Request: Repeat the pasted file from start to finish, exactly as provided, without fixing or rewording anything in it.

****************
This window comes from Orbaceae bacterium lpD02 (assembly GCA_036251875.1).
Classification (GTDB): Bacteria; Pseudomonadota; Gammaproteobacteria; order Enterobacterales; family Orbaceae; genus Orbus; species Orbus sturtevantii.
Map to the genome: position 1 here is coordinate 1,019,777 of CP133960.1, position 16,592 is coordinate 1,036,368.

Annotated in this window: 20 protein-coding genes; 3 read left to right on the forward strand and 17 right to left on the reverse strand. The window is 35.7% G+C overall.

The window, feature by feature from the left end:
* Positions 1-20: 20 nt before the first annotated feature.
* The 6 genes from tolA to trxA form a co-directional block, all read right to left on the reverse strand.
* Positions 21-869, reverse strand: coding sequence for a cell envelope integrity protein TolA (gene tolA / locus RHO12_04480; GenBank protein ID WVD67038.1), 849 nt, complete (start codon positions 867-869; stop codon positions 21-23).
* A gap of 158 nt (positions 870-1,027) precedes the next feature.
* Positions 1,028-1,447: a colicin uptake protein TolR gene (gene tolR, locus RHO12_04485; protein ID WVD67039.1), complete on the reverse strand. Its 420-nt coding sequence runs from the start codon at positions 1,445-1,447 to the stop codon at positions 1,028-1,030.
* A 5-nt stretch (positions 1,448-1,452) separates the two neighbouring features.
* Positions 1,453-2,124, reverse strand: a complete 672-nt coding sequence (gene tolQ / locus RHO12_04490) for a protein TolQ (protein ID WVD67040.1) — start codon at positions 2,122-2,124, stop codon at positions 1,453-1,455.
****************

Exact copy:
This window comes from Orbaceae bacterium lpD02 (assembly GCA_036251875.1).
Classification (GTDB): Bacteria; Pseudomonadota; Gammaproteobacteria; order Enterobacterales; family Orbaceae; genus Orbus; species Orbus sturtevantii.
Map to the genome: position 1 here is coordinate 1,019,777 of CP133960.1, position 16,592 is coordinate 1,036,368.

Annotated in this window: 20 protein-coding genes; 3 read left to right on the forward strand and 17 right to left on the reverse strand. The window is 35.7% G+C overall.

The window, feature by feature from the left end:
* Positions 1-20: 20 nt before the first annotated feature.
* The 6 genes from tolA to trxA form a co-directional block, all read right to left on the reverse strand.
* Positions 21-869, reverse strand: coding sequence for a cell envelope integrity protein TolA (gene tolA / locus RHO12_04480; GenBank protein ID WVD67038.1), 849 nt, complete (start codon positions 867-869; stop codon positions 21-23).
* A gap of 158 nt (positions 870-1,027) precedes the next feature.
* Positions 1,028-1,447: a colicin uptake protein TolR gene (gene tolR, locus RHO12_04485; protein ID WVD67039.1), complete on the reverse strand. Its 420-nt coding sequence runs from the start codon at positions 1,445-1,447 to the stop codon at positions 1,028-1,030.
* A 5-nt stretch (positions 1,448-1,452) separates the two neighbouring features.
* Positions 1,453-2,124, reverse strand: a complete 672-nt coding sequence (gene tolQ / locus RHO12_04490) for a protein TolQ (protein ID WVD67040.1) — start codon at positions 2,122-2,124, stop codon at positions 1,453-1,455.